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Author's Chapter Notes:

Acknowledgments and thanks are due here to Laura Ingalls Wilder's The Long Winter and Arthur Ransome's Winter Holiday, which helped me immensely in visualizing what being in a blizzard would be like.

White, nothing but a white blankness as far as she could see. Nell took a tentative step forwards into the howling wind, suddenly doubting whether this was a good idea after all. Turning her head after a few paces, she peered back to where she knew without a shadow of doubt the school stood. She thought she could - just - make out the shadowy outline of the building, but wasn’t entirely sure it wasn’t wishful thinking. Well, standing here wasn’t going to get her to Freudesheim.

Looking ahead again, she walked forward purposefully. Mindful of the fact she couldn’t see where she was treading, Nell moderated her usual long strides, testing the ground as she placed each foot down before putting her whole weight on it. The school’s garden was well tended, and she was unlikely to step into a pothole, but there could easily be ice underfoot; and really, one broken foot and one broken leg were more than enough in a lifetime! 

Reaching up with one gloved hand, she brushed away the flakes that were sticking to her ski goggles, grateful for the protection they provided to her eyes. The bare skin exposed by the gap between her cap and her scarf was already stinging from the cold and the scrapes of the icy snowflakes. She was grateful for the scarf, too, that let her breathe with relative ease. Taking another loop of rope off her shoulder, she paid it out, letting it fall to the ground behind her as she kept walking.

How far had she gone? Probably more than halfway to the hedge, she thought, but it was little more than a guess. Deep down, Nell knew she wasn’t really sure she had gone in a straight line; the whirling wind, now buffeting her from one side, now from the other, made it hard work even to stay upright, let alone to judge direction. She tried to look back at the rope that was her lifeline, to judge from that, but found that she could barely see a foot of it lying behind her before it vanished into the swirling whiteness that enveloped everything. Well, there was nothing for it but to keep going.

Left foot forward. Test footing. Put weight on. Right foot forward. Test footing. Put weight on. Pay more rope out. Left foot forward. Test footing. Put weight on. In this surreal environment, it began to feel as if she had been doing this forever, would be doing this forev - 

“OW!” The yell was snatched away by the wind as soon as it left her lips. Rising painfully from the frozen ground, Nell glared through the snow, trying to see whatever it was she had collided with. A dark shadow… a narrow one… a cautious step brought her close enough to reach out and touch… a tree trunk. She had walked into a tree. She cursed vividly for a few seconds, then tried to work out from memory, using her unwitting assailant as a landmark, where she could be. There were too many options to narrow it down conclusively, but she was fairly sure she must still be heading for the hedge between the two gardens; she would have had to go very far out of her way if she wasn’t.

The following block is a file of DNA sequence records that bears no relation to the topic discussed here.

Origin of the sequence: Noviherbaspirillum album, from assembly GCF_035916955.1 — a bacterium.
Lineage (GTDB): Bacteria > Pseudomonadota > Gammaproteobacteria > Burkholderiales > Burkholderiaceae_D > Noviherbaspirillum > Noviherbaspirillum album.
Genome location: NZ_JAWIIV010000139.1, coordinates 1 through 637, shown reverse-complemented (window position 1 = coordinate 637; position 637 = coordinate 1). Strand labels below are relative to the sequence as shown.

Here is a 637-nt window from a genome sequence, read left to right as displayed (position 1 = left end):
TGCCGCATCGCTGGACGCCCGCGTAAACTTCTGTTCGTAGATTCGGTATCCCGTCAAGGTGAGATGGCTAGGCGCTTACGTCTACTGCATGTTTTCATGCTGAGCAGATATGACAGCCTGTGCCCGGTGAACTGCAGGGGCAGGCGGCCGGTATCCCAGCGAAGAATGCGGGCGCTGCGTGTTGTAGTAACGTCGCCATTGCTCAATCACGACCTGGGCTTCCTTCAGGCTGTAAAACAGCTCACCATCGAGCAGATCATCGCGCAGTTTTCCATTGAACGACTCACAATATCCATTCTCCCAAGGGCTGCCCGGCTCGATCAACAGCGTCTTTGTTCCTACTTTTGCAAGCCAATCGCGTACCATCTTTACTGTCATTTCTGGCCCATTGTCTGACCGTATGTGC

Moving carefully around the tree, she kept walking, stoically ignoring the aches and pains that suggested she’d have plenty of bruises from this incident. ‘It could have been worse,’ she attempted to encourage herself. ‘I could have gone full circle and walked straight into the school! At least I’m still going roughly the right way, and I can’t be too far from the hedge.’ 

Several minutes later, she was forced to admit that apparently she was still quite far from the hedge - or perhaps, maddeningly, it was just beyond the reach of her vision, simply waiting for her to take a step in its direction. It was very tempting to test the theory, to try stepping to one side or to the other; but Nell knew if she began to do that, she’d completely lose what little sense of direction she still had left. Better to just keep moving, and hope she was going the right way.

When the rope suddenly jerked in her hand, letting her know that time was up, she still hadn’t managed to find the hedge. With a sigh, she tugged on the rope herself to let Hilda know she had received the signal, then turned around and began walking back. She must have been so close… but honesty compelled her to acknowledge that she didn’t actually know whether she had been near the hedge, or if she had been wandering around the garden in circles. The bitter cold, too, had begun to make itself felt even through her warm clothing, and Nell knew - though it cost her to admit it - that she couldn’t have kept searching much longer.

The way back was easier to find, much to her relief; all she had to do was follow her rope, picking it up and returning it to the coil as she went along. She went slowly at first, wary of walking into her tree again. But she was on the alert now, and managed to see it in time to avoid a collision. Once she was safely round it, she picked up her pace a little, though she was still careful to test her footing. 

Finally, the school came into view, a grey outline against the white background. Closer… now she could see light spilling from the door that Hilda must be holding open. ‘Idiot,’ Nell thought, half touched, half exasperated. ‘She’s freezing herself keeping it open for me!’ A few more steps… and she was through the door, away from the snow and the wind, back with Hilda and warmth and clear light.

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